The suck-itude lasted for nearly a decade.  When the ship was finally righted, it took a long while for people to pay attention to even the best books Marvel was putting on the stands, even the well written X-Men.  Grant Morrison was writing the New X-Men and with Frank Quietly, making this a premier book again.  The books were more in line with the movies, at least visually, and contained wild and outlandish stories at times. This let this book soar again.  There were even good crossovers.  The House of M and original Age of Apocalypse, were actually not bad, and continue to draw readers and have new stories or direct call backs to them even now.  

The absolutely stunning cover to Astonishing X-Men #6

Then there is Astonishing X-Men.  OMF-ing G this was a great book!  Joss Whedon and John  Cassaday brought out 24 issues over nearly 4 years, and gave us the best X-Men comic in over a decade.  Bringing back major characters from the glory days, putting a sick amount of Whedon-esque humor and then kicking us in the gut with a climax that truly was astonishing!  These were the X-Men I remembered, possibly even better than I remembered.  I could not wait for each issue, and I was never let down by what I read. 

Since then, things have been pretty uneven. Vampires on the low-end, with some powerful stories with classic characters on the high.  The trip into the cosmic storylines was interesting, if not all that well executed.  Some of the spin-off series are quite fun also.  The returned New Mutants being the highlight there. 

With AvX running now, I cannot honestly say that there is much to look forward to.  There have been a couple of interesting twists, but Marvel still is a “House of Ideas”, they just can’t translate even the coolest ones into strong stories.  The brightest light right now is Wolverine and the X-Men written by Jason Aaron.  This is a very fun read.  Lots of action and humor, with something strong underneath called good writing.

When well written, the X-books can be among the best of the Marvel titles, thanks to a rich stable of strong and much-loved characters.  If you seek out the stories mentioned here, you will not be disappointed.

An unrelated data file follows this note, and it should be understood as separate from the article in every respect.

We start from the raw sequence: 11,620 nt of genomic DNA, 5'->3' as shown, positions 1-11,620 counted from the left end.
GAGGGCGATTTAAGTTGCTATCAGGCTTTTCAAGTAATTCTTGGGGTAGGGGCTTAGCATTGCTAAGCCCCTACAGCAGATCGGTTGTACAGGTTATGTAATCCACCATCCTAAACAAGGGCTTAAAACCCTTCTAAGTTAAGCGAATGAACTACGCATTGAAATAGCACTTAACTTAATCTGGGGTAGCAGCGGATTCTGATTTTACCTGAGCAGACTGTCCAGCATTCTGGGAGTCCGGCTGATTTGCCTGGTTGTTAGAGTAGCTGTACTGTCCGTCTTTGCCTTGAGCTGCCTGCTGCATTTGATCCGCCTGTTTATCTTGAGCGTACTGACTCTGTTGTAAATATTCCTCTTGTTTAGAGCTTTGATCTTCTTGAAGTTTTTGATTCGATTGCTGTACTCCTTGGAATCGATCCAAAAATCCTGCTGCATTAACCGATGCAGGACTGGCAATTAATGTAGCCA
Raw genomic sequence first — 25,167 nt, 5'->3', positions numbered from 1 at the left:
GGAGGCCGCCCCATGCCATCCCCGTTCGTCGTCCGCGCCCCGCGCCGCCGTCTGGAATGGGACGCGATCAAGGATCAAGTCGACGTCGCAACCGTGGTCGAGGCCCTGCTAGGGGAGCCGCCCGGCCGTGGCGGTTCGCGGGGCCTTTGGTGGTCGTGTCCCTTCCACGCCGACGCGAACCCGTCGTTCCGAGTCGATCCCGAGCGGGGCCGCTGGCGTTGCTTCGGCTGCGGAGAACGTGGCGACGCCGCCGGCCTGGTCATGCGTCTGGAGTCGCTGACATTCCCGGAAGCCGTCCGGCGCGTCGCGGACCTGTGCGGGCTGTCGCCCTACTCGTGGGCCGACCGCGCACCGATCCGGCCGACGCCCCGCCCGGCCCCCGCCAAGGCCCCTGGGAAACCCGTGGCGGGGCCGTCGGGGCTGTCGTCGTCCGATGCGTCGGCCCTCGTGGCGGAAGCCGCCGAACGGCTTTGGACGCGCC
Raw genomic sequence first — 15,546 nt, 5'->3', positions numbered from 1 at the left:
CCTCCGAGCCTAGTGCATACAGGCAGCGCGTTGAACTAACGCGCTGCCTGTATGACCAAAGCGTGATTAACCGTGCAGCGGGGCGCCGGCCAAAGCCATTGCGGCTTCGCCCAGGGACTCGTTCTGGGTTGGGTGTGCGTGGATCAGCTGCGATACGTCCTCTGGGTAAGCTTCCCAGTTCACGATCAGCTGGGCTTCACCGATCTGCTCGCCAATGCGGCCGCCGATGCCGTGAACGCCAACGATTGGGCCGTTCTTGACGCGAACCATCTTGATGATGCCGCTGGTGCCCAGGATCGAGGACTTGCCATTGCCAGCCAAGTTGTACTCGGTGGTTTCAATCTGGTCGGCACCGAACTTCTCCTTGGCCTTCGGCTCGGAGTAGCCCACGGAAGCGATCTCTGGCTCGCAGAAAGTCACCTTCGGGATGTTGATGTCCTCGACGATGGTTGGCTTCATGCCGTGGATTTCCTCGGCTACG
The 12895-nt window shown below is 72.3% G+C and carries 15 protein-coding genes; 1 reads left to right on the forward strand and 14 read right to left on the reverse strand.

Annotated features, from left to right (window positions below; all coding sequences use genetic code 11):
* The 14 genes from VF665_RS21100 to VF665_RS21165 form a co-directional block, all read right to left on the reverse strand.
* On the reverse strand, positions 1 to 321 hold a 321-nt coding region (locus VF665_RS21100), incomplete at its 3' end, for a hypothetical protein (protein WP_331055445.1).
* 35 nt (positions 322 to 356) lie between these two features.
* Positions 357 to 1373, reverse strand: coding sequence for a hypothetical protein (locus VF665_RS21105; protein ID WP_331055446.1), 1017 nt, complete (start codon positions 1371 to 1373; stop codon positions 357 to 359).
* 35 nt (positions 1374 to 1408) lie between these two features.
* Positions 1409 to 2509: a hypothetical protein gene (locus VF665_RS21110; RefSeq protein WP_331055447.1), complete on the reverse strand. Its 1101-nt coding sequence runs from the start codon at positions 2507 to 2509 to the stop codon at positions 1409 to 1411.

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Review: Flex Mentallo Man of Muscle Mystery Deluxe Hardcover

This is an odd one for me.  I did not like the Grant Morrison Doom Patrol, and had never read Flex Mentallo when it originally ran as a 4 issue limited series in 1996.  This was a book that was completely off my radar.  But in recent years I have found a great deal of Morrison’s writing very much to my liking, and decided to give this one a try.  Everyone else seemed to know something I didn’t.  “What do you mean, you have not read it?”, is the response I have gotten enough to tell me that I needed to read it.

This is clearly one of those books that struck something in the readers of the day, more than now I think.  Not to say it isn’t good, because that is not the case.  This is a good book.  It just isn’t that much of a revelation.  Is this because much of it has been copied and redone since?  That may be the case here, as Morrison is an often copied writer.  It just seemed that much of it was trite, had a feeling of “seen that” and was a book more suited to describe what is possible in the monthly format of comics than a truly great story.

Flex Mentallo was created by Morrison for the Doom Patrol and quickly developed a following.  This was enough for Vertigo to take a chance on a limited series and this book is very much in its own continuity, quite apart from the Doom Patrol.  The DCU is only hinted at and more often referred to in metaphor and allegory.  Overall, this is a pretty trippy book.  There is a lot of meta referencing about a universe that we are all supposed to know about.  Much of what is here can be seen as the seeds of Morrison’s book, Supergods, and it is clear the ideas that would form that books were being fleshed out here.  The metaphor that we lost our old Gods and created super heroes, is familiar enough.  He then goes into the comics as a medium and develops the idea further; that after we created the new characters as surrogate Gods, we gave them reality, only to abandon them again at another point to pure fiction.  The line here between the Gods of our world and the heroes of this book is blurred.  This is done very purposefully and is to illustrate the connections between our Gods and our fiction;  how we lost one only to replace it with the other, then found them intruding into the “real” world.

The art here is nothing short of stunning.  Frank Quietly has always been someone worth watching.  His art while highly stylized, is always full if life and vigor.  Fun and silly in many ways, but not without real power and force.  The book is really a fine example of some of his best work.